Clinical experience with light-emitting diode (LED) photomodulation

Dermatol Surg. 2005 Sep;31(9 Pt 2):1199-205. doi: 10.1111/j.1524-4725.2005.31926.


Background: Light-emitting diode (LED) photomodulation is a novel nonthermal technology used to modulate cellular activity with light.

Objective: We describe our experience over the last 2 years using 590 nm LED photomodulation within a dermatologic surgery environment.

Methods: Practical use of nonthermal light energy and emerging applications in 3,500 treatments delivered to 900 patients is detailed.

Results: LED photomodulation has been used alone for skin rejuvenation in over 300 patients but has been effective in augmentation of results in 600 patients receiving concomitant nonablative thermal and vascular treatments such as intense pulsed light, pulsed dye laser, KTP and infrared lasers, radiofrequency energy, and ablative lasers.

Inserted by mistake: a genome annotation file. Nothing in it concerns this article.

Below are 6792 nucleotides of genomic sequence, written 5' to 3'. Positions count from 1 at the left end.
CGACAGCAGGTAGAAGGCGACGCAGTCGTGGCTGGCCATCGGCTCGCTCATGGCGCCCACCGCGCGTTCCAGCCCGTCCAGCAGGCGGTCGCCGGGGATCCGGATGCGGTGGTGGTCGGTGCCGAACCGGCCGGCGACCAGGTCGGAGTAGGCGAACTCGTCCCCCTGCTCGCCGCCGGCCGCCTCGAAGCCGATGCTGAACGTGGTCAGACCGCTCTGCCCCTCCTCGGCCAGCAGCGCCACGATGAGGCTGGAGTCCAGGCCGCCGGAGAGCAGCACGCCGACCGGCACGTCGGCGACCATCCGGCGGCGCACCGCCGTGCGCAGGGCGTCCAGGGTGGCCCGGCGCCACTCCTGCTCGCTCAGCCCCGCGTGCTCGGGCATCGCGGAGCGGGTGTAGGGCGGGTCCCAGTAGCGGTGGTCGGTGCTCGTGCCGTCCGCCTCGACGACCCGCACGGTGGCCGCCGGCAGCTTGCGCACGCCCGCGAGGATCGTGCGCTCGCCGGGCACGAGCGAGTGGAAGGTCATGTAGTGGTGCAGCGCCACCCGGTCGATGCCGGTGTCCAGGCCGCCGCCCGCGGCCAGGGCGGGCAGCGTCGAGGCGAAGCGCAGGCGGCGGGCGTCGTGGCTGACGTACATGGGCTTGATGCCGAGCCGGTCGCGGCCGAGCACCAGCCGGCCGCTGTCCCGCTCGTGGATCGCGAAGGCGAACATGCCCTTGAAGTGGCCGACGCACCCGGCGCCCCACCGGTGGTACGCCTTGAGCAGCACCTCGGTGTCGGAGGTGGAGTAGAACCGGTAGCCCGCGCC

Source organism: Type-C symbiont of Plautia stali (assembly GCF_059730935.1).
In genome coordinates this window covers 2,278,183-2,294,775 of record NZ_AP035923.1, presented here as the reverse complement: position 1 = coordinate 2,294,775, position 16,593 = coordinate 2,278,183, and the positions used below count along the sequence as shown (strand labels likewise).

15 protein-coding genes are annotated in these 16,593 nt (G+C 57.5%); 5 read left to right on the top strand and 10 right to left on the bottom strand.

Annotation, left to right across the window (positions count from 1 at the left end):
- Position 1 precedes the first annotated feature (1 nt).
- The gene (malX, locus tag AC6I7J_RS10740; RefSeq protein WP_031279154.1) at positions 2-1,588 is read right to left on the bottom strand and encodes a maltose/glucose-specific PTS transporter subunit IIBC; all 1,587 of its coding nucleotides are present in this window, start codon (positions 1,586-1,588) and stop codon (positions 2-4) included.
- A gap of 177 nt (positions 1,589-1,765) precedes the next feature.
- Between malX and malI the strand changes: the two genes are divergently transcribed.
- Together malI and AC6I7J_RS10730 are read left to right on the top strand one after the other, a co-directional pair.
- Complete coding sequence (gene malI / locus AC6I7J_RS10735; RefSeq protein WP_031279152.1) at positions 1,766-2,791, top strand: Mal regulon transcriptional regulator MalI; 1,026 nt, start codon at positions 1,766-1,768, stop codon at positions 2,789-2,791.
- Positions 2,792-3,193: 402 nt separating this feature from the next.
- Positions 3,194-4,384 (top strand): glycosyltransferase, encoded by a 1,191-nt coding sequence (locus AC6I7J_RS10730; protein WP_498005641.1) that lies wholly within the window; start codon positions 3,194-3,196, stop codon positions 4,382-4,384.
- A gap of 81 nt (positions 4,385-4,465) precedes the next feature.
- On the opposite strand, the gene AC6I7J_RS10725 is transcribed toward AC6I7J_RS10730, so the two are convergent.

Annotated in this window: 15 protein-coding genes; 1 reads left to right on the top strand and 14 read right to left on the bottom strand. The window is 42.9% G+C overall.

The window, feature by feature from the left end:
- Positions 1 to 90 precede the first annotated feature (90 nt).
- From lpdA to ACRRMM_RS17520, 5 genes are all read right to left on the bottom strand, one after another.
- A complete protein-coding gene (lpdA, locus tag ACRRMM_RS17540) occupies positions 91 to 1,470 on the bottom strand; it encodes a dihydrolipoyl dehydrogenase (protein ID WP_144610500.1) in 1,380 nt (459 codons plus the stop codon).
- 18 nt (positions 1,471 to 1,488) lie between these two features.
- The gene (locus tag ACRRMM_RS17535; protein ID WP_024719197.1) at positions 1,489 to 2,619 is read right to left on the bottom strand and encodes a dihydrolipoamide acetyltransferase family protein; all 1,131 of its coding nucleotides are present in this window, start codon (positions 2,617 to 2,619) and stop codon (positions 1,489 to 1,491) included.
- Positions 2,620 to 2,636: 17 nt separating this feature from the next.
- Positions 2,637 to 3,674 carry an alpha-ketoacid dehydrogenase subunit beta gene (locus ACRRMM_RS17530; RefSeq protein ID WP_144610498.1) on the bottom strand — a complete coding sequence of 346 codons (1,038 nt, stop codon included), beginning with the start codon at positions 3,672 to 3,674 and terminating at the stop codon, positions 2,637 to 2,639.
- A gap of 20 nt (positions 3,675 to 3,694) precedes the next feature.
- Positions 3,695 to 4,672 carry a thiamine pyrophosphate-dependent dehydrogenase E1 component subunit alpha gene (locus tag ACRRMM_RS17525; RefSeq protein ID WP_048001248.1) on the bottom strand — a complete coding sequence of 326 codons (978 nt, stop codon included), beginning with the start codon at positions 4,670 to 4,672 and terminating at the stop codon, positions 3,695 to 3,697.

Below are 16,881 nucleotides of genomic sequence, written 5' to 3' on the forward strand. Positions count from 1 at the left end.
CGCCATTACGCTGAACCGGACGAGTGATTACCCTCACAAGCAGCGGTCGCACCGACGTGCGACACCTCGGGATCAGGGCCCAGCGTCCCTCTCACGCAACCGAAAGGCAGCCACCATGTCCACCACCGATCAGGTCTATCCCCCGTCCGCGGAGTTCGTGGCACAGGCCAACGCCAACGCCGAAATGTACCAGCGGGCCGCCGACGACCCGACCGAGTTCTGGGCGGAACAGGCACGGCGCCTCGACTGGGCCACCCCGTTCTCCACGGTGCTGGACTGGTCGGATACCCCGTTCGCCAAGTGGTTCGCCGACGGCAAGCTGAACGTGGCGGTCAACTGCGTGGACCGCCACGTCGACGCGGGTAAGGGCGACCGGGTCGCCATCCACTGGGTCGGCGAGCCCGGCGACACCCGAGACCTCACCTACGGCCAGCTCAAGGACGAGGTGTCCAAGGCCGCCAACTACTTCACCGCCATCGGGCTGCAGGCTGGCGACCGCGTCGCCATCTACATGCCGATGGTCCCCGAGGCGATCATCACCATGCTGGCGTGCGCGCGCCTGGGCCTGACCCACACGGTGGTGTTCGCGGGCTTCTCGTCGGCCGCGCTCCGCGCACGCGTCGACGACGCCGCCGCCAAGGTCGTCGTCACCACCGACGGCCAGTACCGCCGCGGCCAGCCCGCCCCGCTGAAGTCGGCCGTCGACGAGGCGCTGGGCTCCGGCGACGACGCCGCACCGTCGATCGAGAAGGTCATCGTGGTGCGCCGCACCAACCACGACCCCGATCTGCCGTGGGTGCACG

Conclusion: LED photomodulation reverses signs of photoaging using a new nonthermal mechanism. The anti-inflammatory component of LED in combination with the cell regulatory component helps improve the outcome of other thermal-based rejuvenation treatments.

Publication types

  • Research Support, Non-U.S. Gov't

MeSH terms

  • Aminolevulinic Acid / therapeutic use
  • Dermatitis, Atopic / therapy
  • Fluorescent Antibody Technique
  • Gene Expression
  • Humans
  • Matrix Metalloproteinase 1 / metabolism
  • Photochemotherapy
  • Photosensitizing Agents / therapeutic use
  • Phototherapy / instrumentation
  • Phototherapy / methods*
  • Rejuvenation
  • Skin Aging* / radiation effects
  • Wound Healing


  • Photosensitizing Agents
  • Aminolevulinic Acid
  • Matrix Metalloproteinase 1